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Giving as a Principle

September 3rd 2020

With a new baby on the way and a social enterprise to get going, Nathan Ghann decided to join a BeMORE group…

 

I joined BeMORE at a very peculiar time in my life. I had just decided to leave my well-paid job in Higher Education and to create a Startup. At the same time I was embarking on this journey of much risk and potentially little reward, my wife and I were also expecting our first child! Needless to say, my top priority wasn’t to be giving away money but to try and keep as much of it as possible!

However, something still appealed to me about joining BeMORE. To join a group of people who want to understand to how to give better and in a more meaningful way. I wanted to give in ways that made me think deeply about the recipients, their lives and their experiences.

Nathan Ghann at BeMORE

The BeMORE Experience is a seven week programme on how to give more effectively.

At the end of which, my ‘giving group’ would choose a cause, an area of concern, and a charity that is addressing that specific need, both effectively and sustainably. We would then agree an amount of money to pool together and donate.

You could opt out of the programme at any time, and I could have. At times things were really tight financially for me. I often thought deeply about how I could make the money I had stretch further. But I decided to give as a principle and as principal.

Principle – a fundamental truth or proposition that serves as the foundation for a system of belief or behavior or for a chain of reasoning.

Principal – first in order of importance; main.

I wanted to give for both reasons. I wanted to give value, not a greater value than my business or indeed my wife and child. But maybe of equal value. Maybe giving would become as important to me as my family was.

We value lots of things. Our jobs, our friends and family, our endeavors and pursuits. Very often we are told that you cannot have mutually exclusive values. But I disagree. I can value safety and security but I also acknowledge others value these things too and actually I can help them with that.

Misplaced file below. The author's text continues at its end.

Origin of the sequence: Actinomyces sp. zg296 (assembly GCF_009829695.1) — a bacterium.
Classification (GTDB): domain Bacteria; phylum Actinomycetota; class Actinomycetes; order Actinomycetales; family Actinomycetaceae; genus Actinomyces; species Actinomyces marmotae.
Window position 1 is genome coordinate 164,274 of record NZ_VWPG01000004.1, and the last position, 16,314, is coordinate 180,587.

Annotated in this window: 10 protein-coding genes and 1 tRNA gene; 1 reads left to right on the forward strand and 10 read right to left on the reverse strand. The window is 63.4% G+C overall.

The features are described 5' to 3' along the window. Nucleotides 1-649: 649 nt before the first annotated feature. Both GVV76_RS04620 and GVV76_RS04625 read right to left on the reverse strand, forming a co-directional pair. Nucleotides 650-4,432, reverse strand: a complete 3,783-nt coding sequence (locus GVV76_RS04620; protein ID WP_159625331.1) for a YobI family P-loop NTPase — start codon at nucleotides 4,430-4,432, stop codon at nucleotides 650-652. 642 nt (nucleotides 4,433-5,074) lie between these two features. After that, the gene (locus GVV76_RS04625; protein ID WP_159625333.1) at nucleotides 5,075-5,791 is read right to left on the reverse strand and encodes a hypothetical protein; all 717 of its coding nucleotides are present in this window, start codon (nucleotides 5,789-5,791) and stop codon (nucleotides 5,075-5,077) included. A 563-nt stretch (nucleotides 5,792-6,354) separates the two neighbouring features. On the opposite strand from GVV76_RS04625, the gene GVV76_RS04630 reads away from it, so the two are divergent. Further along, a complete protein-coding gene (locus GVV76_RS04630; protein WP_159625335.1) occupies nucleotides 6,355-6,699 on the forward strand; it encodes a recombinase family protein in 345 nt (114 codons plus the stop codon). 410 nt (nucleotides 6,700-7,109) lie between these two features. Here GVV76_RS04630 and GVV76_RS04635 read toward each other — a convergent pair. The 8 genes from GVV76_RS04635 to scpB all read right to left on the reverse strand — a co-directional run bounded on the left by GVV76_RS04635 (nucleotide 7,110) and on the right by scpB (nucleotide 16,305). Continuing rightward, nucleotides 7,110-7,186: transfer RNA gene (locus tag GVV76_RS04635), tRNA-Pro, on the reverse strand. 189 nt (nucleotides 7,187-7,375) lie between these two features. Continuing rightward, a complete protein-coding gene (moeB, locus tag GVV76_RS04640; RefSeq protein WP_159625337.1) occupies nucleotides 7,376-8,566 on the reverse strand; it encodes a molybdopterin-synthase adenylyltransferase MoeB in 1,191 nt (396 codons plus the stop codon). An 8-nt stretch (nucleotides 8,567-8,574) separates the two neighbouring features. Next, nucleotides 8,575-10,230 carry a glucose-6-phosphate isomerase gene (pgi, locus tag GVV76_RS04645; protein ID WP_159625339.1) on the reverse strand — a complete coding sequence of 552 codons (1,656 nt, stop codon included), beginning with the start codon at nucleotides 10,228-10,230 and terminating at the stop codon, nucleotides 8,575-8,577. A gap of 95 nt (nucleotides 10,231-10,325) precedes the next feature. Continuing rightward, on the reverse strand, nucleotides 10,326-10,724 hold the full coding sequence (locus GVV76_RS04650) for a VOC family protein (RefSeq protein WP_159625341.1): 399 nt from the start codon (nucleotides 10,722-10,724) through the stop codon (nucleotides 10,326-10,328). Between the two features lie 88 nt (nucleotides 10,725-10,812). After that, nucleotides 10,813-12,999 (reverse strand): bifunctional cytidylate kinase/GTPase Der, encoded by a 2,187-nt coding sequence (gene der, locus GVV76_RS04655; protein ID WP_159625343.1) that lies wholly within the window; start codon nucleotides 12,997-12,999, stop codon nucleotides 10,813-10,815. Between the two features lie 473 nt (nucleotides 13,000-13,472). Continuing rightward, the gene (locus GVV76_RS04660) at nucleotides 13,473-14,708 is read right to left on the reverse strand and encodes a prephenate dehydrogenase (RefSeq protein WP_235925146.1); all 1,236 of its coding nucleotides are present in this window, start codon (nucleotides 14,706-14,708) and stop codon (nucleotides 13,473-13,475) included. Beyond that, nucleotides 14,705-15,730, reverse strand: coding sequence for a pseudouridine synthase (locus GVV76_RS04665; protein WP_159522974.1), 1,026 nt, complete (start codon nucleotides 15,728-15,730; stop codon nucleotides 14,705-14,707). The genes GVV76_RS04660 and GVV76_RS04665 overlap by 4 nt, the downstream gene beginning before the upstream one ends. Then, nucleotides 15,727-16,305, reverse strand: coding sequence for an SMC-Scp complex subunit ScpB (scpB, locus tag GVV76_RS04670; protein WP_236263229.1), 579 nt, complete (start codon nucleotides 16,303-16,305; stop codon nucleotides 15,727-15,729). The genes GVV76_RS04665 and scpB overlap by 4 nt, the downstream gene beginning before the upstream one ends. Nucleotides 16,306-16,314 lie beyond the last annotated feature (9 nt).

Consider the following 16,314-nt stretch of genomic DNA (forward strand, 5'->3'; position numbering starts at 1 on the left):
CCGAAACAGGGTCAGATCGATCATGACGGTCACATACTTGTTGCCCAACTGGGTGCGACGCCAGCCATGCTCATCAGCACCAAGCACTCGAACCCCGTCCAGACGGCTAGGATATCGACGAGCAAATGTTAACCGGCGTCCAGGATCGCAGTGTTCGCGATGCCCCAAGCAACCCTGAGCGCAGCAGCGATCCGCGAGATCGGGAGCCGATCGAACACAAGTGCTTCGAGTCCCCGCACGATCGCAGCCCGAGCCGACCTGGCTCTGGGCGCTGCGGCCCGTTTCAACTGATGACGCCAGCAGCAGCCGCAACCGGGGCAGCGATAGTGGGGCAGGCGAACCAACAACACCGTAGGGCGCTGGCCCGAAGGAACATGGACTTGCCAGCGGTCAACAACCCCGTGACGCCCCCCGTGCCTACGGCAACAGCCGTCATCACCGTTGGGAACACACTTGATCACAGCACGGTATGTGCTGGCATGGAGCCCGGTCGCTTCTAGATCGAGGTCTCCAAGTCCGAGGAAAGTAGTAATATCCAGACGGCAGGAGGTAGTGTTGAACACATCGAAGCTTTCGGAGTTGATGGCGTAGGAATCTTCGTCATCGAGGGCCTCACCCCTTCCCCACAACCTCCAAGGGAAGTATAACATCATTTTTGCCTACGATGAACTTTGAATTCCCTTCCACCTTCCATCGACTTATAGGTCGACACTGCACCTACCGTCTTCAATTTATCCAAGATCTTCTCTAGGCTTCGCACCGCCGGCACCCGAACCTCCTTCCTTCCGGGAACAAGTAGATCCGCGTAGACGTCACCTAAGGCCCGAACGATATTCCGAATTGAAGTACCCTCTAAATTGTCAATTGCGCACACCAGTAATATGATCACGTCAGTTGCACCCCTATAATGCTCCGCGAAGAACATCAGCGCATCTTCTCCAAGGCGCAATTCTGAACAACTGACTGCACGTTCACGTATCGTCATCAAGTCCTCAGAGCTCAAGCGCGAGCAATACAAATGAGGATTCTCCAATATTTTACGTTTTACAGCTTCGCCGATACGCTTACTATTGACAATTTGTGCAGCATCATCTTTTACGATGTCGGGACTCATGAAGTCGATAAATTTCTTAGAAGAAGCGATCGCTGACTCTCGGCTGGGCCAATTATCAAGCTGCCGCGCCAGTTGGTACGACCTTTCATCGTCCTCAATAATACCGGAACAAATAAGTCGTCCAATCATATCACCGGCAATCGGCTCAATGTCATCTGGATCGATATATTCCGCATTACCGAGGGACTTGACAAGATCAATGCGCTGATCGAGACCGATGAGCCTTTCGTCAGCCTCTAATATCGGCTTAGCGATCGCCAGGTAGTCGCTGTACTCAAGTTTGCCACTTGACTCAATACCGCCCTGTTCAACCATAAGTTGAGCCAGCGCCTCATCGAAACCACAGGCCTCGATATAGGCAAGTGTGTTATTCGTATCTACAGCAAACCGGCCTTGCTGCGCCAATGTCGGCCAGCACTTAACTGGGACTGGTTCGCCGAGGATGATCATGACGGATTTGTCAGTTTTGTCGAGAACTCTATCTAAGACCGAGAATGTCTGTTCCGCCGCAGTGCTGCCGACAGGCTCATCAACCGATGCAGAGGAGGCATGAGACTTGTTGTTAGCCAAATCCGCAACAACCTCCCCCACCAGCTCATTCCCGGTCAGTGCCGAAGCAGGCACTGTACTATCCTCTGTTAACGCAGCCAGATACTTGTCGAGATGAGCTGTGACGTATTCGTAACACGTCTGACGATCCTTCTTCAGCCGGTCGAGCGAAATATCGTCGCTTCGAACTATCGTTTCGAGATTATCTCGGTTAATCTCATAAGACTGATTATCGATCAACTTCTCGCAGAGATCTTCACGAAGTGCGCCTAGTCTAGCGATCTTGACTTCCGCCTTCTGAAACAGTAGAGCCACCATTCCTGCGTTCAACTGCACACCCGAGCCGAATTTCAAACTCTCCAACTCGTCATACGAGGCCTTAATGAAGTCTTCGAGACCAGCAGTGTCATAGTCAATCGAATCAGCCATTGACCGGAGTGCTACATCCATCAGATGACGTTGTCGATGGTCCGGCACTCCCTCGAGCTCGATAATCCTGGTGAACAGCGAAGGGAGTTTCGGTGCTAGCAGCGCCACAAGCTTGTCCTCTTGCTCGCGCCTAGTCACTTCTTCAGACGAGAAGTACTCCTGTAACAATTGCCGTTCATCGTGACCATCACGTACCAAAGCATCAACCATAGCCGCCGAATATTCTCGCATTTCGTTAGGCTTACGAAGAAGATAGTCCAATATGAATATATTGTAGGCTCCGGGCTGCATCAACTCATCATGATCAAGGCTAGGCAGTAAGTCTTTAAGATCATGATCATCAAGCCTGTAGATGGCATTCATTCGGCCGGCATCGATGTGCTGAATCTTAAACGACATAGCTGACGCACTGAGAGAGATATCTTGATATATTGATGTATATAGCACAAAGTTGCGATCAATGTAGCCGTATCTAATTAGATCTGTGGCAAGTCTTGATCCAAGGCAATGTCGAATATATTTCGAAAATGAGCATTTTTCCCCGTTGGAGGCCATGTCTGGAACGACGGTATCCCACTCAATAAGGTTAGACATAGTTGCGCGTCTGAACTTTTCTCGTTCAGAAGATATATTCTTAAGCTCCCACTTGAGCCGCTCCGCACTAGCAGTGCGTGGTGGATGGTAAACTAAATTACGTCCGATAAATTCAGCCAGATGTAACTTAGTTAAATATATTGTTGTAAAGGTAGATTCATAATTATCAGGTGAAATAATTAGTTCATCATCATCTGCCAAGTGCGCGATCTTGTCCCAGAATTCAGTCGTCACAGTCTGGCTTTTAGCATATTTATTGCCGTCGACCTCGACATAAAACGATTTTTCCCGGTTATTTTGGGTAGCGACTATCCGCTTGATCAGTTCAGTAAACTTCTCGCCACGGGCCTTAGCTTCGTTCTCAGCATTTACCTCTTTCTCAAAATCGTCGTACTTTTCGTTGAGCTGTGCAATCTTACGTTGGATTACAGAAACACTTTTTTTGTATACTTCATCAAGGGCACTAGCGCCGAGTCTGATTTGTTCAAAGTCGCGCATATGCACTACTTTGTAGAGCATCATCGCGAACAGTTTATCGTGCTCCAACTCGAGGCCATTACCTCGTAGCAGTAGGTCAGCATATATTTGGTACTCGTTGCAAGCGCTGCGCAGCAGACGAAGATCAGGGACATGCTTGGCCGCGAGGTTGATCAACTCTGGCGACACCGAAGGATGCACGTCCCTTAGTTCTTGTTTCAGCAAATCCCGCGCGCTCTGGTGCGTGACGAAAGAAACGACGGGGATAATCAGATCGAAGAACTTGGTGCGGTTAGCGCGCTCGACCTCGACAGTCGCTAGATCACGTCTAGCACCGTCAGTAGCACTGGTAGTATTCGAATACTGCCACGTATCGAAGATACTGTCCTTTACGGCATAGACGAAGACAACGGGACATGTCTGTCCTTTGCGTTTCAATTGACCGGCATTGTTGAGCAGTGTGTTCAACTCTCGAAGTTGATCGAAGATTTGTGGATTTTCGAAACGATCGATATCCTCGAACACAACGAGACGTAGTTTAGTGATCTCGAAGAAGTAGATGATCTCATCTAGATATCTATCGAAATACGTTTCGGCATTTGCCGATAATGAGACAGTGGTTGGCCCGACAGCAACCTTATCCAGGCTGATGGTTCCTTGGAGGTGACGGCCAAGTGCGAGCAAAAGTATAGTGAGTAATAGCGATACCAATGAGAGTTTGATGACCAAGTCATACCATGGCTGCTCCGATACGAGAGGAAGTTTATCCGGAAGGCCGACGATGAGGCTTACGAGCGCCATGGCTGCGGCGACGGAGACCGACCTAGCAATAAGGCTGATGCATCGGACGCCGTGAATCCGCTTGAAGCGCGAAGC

Nathan with his BeMORE Giving Group.

Nathan with his BeMORE Giving Group.

My belief is that, whatever I have, a portion of it should always be set apart to give to someone else.

Andrew Fisher, in his recent BeMORE podcast To Give or Not to Give: That is the Question mentioned that “if you are earning an average salary for someone who has been university educated in the UK, you have a greater income than 90% of the global population”.

I think in these times of change and uncertainty, it is important to take a moment and make a commitment of how much you will choose to give. It can be 5% or £5. I think the amount is nowhere near as important as the belief that giving, sharing and helping each other is why we exist. That your greatest strength or achievements can only truly be measured in how well they can help to alleviate the suffering of others and our society as a whole.

As a result of BeMORE, I now do two types of giving…

One regular donation each month to causes I strongly believe in. I also decided for everytime I get a takeaway or a coffee or any of life’s little pleasures, I would match that amount and place in my own mini giving fund. Some months there’s a lot more in the fund than others but it allows me to meet giving needs as and when I notice them.

Giving and noticing go hand in hand. It has helped me to be less apathetic, more empathetic and overall much more generous.

How do you measure impact?

I recently saw on a Steve Harvey show a janitor called Mr. Love who saved a little bit of his and his wife’s pay cheques each month. Between them they saved $100 here and $100 there, added income tax refunds and were able to give 4 students $500 bursaries each. He let them know that every dollar of this money came from the end of a broom and a mop. His job only paid $11.68 per hour. But he was able to provide scholarships as if he were either a large institution or a philanthropic donor.

One of students, nearly in tears said, “it wasn’t only that I was able to buy books, but you made me feel that I mattered”.

What is the ripple effect of their actions? Did they help 4 young people or 4 households? What if they pay it forward, and help someone else, how many people will be impacted then?

Giving does more than meet a need. It unlocks possibility and drives a multi-generational domino effect that will touch lives for years to come.

So what creative way can you make a giving fund, and become a modern day philanthropist? Is it rounding up your spare change? Or matching the amount family and friends contribute to an ongoing giving pot you have. Can you sacrifice a birthday and take donations rather than gifts? Be creative and have fun with it. Whatever you choose to do, never feel obligated to the extent you feel you’re not doing enough, or that your bad person for only giving what you have.  In the same vein, always keep note in your heart, what can you do to give more next time, and the time after that? The stretch only validated by your own sense of alleviating pain.

In the paraphrased words of the inspirational Mr. Love, “it’s not how much you get on job, it’s the mission you meet with it.”

I wish you all the best in your giving journey!

Nathan Ghann
BeMORE Trustee

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